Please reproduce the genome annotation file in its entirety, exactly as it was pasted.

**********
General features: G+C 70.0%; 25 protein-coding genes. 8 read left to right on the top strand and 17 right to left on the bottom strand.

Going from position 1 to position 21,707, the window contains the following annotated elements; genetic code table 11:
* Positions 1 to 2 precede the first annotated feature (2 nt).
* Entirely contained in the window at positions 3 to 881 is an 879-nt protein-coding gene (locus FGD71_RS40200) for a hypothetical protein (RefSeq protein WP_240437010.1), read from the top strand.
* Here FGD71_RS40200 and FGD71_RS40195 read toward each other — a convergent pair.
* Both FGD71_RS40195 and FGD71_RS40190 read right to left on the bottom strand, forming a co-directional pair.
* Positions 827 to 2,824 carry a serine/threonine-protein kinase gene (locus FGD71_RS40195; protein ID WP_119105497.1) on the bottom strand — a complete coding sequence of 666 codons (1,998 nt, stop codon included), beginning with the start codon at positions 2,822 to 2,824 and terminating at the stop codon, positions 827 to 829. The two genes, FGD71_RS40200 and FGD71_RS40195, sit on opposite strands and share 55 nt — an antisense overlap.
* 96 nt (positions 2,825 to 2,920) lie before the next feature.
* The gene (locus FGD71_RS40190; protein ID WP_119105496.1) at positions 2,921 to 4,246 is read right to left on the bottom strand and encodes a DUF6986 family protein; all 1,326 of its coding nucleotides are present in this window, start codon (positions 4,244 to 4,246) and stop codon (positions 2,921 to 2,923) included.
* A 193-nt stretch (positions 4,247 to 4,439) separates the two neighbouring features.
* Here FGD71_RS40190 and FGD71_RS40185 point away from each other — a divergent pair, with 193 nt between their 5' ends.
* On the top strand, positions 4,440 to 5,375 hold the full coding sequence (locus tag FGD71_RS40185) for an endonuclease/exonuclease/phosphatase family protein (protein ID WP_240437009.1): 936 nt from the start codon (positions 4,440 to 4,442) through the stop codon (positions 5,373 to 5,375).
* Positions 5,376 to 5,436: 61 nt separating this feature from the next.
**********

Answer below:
General features: G+C 70.0%; 25 protein-coding genes. 8 read left to right on the top strand and 17 right to left on the bottom strand.

Going from position 1 to position 21,707, the window contains the following annotated elements; genetic code table 11:
* Positions 1 to 2 precede the first annotated feature (2 nt).
* Entirely contained in the window at positions 3 to 881 is an 879-nt protein-coding gene (locus FGD71_RS40200) for a hypothetical protein (RefSeq protein WP_240437010.1), read from the top strand.
* Here FGD71_RS40200 and FGD71_RS40195 read toward each other — a convergent pair.
* Both FGD71_RS40195 and FGD71_RS40190 read right to left on the bottom strand, forming a co-directional pair.
* Positions 827 to 2,824 carry a serine/threonine-protein kinase gene (locus FGD71_RS40195; protein ID WP_119105497.1) on the bottom strand — a complete coding sequence of 666 codons (1,998 nt, stop codon included), beginning with the start codon at positions 2,822 to 2,824 and terminating at the stop codon, positions 827 to 829. The two genes, FGD71_RS40200 and FGD71_RS40195, sit on opposite strands and share 55 nt — an antisense overlap.
* 96 nt (positions 2,825 to 2,920) lie before the next feature.
* The gene (locus FGD71_RS40190; protein ID WP_119105496.1) at positions 2,921 to 4,246 is read right to left on the bottom strand and encodes a DUF6986 family protein; all 1,326 of its coding nucleotides are present in this window, start codon (positions 4,244 to 4,246) and stop codon (positions 2,921 to 2,923) included.
* A 193-nt stretch (positions 4,247 to 4,439) separates the two neighbouring features.
* Here FGD71_RS40190 and FGD71_RS40185 point away from each other — a divergent pair, with 193 nt between their 5' ends.
* On the top strand, positions 4,440 to 5,375 hold the full coding sequence (locus tag FGD71_RS40185) for an endonuclease/exonuclease/phosphatase family protein (protein ID WP_240437009.1): 936 nt from the start codon (positions 4,440 to 4,442) through the stop codon (positions 5,373 to 5,375).
* Positions 5,376 to 5,436: 61 nt separating this feature from the next.